A Civil War Letters Project’s Social Media Strategy

One audience is scholars interested in digital and visual representations of historical documents. This audience may be reached using Twitter and blogging. I wish to illustrate an example of a new (DH) methodology to communicate research on a traditional source – the text of a soldier’s correspondence – visually. Scholars may be directed towards my book on these letters, or to the open-access digitized copies of the letters, for their own projects. If I set up a Twitter account devoted to this project I can track followers and retweets of information I tweet about (including a link to my project). My tweets may include among links, images, quotes, and original comments. Blogging allows me to invite and track comments. If I monitor these two platforms throughout my work on the project and up to a month afterward it can allow me to have a sense of how many and which scholars this project is engaging. I’m not sure what a realistic measure of success of this strategy is. I plan to blog weekly and post twice a day on Twitter. I preliminarily plan to measure success in terms of five visitors to the blog and an average of three liked tweets and at least one retweeted tweet per week.

A second audience is Civil War history buffs – non-academic historians, who may be reached via Facebook and Twitter. The message to this audience is to convey a new topic in Civil War scholarship, the story of Union soldiers who were not “good soldiers.” This message connects with audiences ambivalent about compulsory military service, and possibly “big government” generally, as well as people interested in the Civil War who may be surprised that some northern soldiers disagreed with the Union cause and wrote openly about desertion. Lay historians may be directed towards my book on these letters. If I set up a Twitter account devoted to this project I can track followers and retweets of information I tweet about (including a link to my project). My tweets may include among links, images, quotes, and original comments. A Facebook page devoted to the project will allow me to invite other Civil War-oriented Facebook pages to like and follow mine, allows me to post images and commentary about the project, and allows visitors to the page to leave comments and share the page on their own or other pages. If I monitor these two platforms throughout my work on the project and up to a month afterward it can allow me to have a sense of how many and which Civil War history communities this project is engaging. Facebook, additionally, offers Insight analytics under Posts and People that shows profiles of people who read my posts and engagement information. I would like a lower ratio of female viewers and a lower age cohort of viewers than what research shows about the most typical Facebook user. I’m not sure what a realistic measure of success of this strategy is. I plan to post daily on Facebook and post twice a day on Twitter. I preliminarily plan to measure success in terms of an average of five likes per Facebook post and an average of three liked tweets and at least one retweeted tweet per week.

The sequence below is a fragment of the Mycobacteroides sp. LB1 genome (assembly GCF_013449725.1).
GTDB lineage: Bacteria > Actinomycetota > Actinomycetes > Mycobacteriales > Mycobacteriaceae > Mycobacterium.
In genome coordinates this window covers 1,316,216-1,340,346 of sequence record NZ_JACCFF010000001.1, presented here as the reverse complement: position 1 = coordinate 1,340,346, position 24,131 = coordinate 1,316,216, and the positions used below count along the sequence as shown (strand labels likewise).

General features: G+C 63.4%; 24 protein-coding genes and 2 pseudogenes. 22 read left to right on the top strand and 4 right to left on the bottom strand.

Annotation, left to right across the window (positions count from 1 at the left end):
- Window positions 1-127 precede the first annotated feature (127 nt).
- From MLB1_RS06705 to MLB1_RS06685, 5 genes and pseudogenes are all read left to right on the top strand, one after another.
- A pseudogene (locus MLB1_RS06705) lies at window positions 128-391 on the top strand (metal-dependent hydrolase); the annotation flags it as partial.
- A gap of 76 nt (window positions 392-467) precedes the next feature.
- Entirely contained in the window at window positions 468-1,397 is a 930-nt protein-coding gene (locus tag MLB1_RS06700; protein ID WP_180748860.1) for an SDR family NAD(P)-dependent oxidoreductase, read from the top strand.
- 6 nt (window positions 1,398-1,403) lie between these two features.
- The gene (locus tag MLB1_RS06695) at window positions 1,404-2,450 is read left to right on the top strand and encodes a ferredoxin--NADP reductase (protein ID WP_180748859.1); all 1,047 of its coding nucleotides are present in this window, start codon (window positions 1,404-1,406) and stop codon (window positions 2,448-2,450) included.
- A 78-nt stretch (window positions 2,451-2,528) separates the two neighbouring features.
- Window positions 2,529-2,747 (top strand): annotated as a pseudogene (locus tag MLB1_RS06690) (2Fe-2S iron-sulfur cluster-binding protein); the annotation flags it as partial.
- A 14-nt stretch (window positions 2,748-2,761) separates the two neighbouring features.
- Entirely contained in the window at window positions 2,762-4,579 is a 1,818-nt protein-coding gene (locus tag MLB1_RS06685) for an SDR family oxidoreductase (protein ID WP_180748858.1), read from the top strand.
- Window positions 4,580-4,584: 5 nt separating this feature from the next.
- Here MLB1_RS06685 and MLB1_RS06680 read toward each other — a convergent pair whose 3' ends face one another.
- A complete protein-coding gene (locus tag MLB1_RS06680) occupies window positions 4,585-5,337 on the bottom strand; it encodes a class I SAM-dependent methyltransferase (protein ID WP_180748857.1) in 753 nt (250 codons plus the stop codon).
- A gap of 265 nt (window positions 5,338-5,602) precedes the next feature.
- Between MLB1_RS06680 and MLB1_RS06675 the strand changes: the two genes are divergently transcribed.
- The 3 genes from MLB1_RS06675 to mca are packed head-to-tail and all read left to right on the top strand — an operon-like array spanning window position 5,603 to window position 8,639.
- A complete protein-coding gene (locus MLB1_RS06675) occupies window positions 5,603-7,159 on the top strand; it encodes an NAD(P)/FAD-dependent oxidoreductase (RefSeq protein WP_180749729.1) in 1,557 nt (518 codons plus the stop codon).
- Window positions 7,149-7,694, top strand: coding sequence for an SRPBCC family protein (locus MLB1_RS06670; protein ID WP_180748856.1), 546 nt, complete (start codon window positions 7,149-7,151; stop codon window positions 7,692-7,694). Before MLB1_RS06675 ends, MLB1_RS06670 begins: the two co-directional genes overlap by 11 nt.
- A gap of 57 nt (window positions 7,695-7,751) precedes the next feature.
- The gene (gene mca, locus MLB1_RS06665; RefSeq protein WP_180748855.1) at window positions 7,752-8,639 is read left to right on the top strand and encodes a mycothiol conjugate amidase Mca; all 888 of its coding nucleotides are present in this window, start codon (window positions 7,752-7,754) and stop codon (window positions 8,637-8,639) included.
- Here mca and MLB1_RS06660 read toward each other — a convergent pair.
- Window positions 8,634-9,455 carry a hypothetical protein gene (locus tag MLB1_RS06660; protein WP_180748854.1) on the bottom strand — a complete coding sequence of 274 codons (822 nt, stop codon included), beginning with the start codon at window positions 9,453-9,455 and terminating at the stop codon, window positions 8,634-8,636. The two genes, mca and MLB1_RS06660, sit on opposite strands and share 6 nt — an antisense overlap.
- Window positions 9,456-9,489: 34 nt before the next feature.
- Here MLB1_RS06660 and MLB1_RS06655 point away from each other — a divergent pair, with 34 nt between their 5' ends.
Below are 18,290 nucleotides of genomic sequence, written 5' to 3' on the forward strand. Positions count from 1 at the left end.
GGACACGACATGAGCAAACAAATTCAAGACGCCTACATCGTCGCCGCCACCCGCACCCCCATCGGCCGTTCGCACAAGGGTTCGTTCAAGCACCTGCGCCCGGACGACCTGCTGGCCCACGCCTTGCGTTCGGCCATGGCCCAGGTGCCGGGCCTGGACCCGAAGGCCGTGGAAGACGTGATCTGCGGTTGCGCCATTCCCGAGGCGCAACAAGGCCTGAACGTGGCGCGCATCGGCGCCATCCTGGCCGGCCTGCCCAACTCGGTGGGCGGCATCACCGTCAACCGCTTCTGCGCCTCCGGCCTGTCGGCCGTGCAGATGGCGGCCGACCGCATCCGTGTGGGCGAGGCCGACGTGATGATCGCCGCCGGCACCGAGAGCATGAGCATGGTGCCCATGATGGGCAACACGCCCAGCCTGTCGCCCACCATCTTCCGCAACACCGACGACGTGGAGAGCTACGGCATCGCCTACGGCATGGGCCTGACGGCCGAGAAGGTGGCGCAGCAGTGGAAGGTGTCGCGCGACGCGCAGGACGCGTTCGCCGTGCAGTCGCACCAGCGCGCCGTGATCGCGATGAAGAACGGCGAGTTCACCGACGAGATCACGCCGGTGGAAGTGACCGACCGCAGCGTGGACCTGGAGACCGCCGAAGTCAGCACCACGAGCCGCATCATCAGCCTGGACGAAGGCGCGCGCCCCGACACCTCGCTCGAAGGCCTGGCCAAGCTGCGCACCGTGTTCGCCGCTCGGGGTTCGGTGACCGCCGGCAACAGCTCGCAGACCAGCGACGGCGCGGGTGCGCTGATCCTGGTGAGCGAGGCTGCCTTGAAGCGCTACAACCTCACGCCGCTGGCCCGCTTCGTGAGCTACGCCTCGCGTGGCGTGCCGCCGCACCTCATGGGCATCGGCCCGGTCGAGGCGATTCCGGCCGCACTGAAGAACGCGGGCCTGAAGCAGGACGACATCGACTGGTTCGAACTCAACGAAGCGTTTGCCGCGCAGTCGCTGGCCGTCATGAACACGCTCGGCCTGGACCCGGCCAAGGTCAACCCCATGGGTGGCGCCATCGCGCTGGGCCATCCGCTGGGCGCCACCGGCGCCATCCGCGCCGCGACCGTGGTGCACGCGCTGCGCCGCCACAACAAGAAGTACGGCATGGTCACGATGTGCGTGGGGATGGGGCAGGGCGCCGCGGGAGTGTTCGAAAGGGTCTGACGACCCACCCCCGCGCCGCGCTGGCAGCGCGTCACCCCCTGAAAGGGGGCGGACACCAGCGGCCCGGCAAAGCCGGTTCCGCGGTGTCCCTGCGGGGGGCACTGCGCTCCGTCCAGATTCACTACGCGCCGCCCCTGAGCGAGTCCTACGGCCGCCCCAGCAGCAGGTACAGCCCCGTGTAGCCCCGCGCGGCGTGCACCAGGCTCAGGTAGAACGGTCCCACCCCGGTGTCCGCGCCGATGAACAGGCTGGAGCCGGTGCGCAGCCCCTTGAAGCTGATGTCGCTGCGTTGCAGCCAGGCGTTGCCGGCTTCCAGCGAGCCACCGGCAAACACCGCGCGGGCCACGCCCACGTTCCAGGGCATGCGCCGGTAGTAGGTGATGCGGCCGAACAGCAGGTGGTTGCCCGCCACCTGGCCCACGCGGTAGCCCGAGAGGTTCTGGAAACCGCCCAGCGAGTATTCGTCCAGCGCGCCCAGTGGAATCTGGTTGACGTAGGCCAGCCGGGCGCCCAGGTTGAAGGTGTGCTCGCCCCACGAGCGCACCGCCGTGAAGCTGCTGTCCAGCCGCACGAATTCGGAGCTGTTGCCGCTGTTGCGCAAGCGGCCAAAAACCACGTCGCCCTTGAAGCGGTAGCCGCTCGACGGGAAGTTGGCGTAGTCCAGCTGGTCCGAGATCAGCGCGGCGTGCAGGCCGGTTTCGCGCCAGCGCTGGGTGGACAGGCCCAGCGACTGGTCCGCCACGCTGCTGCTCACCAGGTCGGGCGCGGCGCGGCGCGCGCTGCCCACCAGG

A third audience is scholars of military history, particularly the “new military history,” focused on the perspective of individual soldiers. This audience may include both military historians and people with military experience, including veterans and their families. Social media tools employable to reach this audience are blogging and Facebook. The message to this audience actually conveys the content of letters selected for the project and interprets the letters in their social (as opposed to their geographic) context: basically, excerpts from my published book on a soldier who served but did not agree with his duty. This audience will be encouraged to leave feedback, particularly about their own military experiences as veterans or as a relative of a veteran. A Facebook page devoted to the project will allow me to invite other military history and military veterans Facebook pages to like and follow mine, allows me to post images and commentary about the project, and allows visitors to the page to leave comments and share the page on their own or other pages. Blogging and Facebook will allow me to invite and track comments, and Facebook allows “liking” as a less revealing but quick way to track connections with audiences. If I monitor these two platforms throughout my work on the project and up to a month afterward it can allow me to have a sense of how many and which scholars this project is engaging. Facebook, additionally, offers Insight analytics under Posts and People that shows profiles of people who read my posts and engagement information. I would like a lower ratio of female viewers and a lower age cohort of viewers than what research shows about the most typical Facebook user. I plan to blog weekly and post daily on Facebook. I preliminarily plan to measure success in terms of five visitors to the blog and an average of five likes per Facebook post.

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